I can’t even tell you how often Santa comes up in my office. Most of the time it’s just pure excitement that Christmas is coming. Sometimes it’s curiosity about whether or not Santa comes to my house or to my office.
Occasionally, it’s questioning all things Santa. Here’s what those conversations usually sounds like:
“Santa has the same handwriting as my dad...” Or “I know that Santa isn’t real, but I still want to get presents from Santa and from my parents. Don't tell. ”
Younger children are much more imaginative and much more likely to just believe in Santa than older kids. When children start to develop more concrete reasoning and thinking, they start to really question the logistics of Santa’s big night - like: how exactly does he travel all around the world? And, how does he get into the houses? How many cookies does he eat in one night!?
So, how do you know when to break the news that Santa isn’t real?
First, get curious about what your child is thinking. If your child asks: “Is Santa real?” Instead of saying “of course he is!” Consider trying: “What do you think?”
You can get a lot more information this way than if you just answer the question. (This is a great strategy for lots of situations). In terms of Santa, your child’s answer can really help you decide if it’s time to confirm their suspicions. If they answer you question and say something about how they think he is real, or that they hope he is, you can probably hold off on telling them. If they give you a very logical answer about why they think you’ve been playing Santa all along - you can probably let them in on the secret. Sometimes kids will say “I just want to know the truth!” And, they may actually love “being right” about Santa.
Lots of kids enjoy being in on the secret. They may even enjoy keeping Santa a secret from their younger siblings or friends, or helping you come up with ideas for Elf on the Shelf, or making the gift tags from Santa.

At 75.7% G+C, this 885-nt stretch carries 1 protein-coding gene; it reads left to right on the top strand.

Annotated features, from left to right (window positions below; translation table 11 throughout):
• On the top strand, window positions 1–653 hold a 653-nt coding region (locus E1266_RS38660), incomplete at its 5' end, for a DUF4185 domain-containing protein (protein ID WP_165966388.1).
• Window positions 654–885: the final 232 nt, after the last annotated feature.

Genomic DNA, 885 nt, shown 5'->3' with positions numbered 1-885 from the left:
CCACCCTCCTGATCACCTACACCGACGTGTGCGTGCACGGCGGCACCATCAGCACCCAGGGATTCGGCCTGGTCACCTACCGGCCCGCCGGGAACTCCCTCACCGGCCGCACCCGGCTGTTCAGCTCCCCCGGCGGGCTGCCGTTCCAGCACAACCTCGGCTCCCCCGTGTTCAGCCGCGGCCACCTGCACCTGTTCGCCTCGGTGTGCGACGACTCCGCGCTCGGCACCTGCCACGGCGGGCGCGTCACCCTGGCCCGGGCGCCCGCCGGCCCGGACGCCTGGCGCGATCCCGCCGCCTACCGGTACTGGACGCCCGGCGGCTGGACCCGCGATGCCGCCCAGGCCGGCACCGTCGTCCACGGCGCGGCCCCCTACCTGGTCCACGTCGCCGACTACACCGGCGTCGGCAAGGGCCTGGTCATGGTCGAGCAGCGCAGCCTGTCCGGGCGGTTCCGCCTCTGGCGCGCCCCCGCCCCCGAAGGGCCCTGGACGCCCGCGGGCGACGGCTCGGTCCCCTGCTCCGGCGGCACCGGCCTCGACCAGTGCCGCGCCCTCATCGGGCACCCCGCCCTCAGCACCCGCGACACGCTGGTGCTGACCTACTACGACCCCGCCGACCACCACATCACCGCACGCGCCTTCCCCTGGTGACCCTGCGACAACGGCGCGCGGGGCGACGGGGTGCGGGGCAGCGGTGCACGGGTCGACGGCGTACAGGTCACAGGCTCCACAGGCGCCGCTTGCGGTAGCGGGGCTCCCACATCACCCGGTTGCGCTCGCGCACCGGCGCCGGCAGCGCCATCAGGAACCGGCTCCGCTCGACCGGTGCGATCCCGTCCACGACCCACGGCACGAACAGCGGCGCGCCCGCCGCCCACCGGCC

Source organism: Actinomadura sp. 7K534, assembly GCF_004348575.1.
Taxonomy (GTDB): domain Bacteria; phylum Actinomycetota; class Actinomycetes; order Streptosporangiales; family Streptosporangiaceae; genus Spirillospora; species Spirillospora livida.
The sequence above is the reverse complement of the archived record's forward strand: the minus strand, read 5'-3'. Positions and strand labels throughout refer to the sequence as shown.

The magic of Santa.
Regardless of whether or not your children believe in Santa (or if you even celebrate Christmas at all), the holidays can still be magical. You can share the story and history of Santa (and St. Nicholas) and what Santa represents now. The magic and generosity of the story can be a fun part of Christmas magic into adulthood.
Santa and your child can also donate a present to a child in need, or maybe inspire other acts of kindness. Speaking of presents, one other thing to consider is to have Santa not bring the very best gifts and let another family member take the credit for those.
Recently, there was some discussion that kids are misled when Santa is a part of their lives and that it can lead to a break in trust with the parents.
While it’s typically recommended that children are told the truth, Santa is a make believe part of the magic of Christmas, just like how little kids engaging in imaginary play that’s part of the magic of childhood.
It’s up to individual families to decide how to incorporate Santa into Christmas, but I have to say, I’ve never had a kid, teenager or adult tell me “I can’t believe that my parents lied to me about Santa. I’ll never trust them again.” In fact, I hear the opposite from adults on occasion - that they feel loved just thinking about their childhood and how hard their parents must have worked to make it special.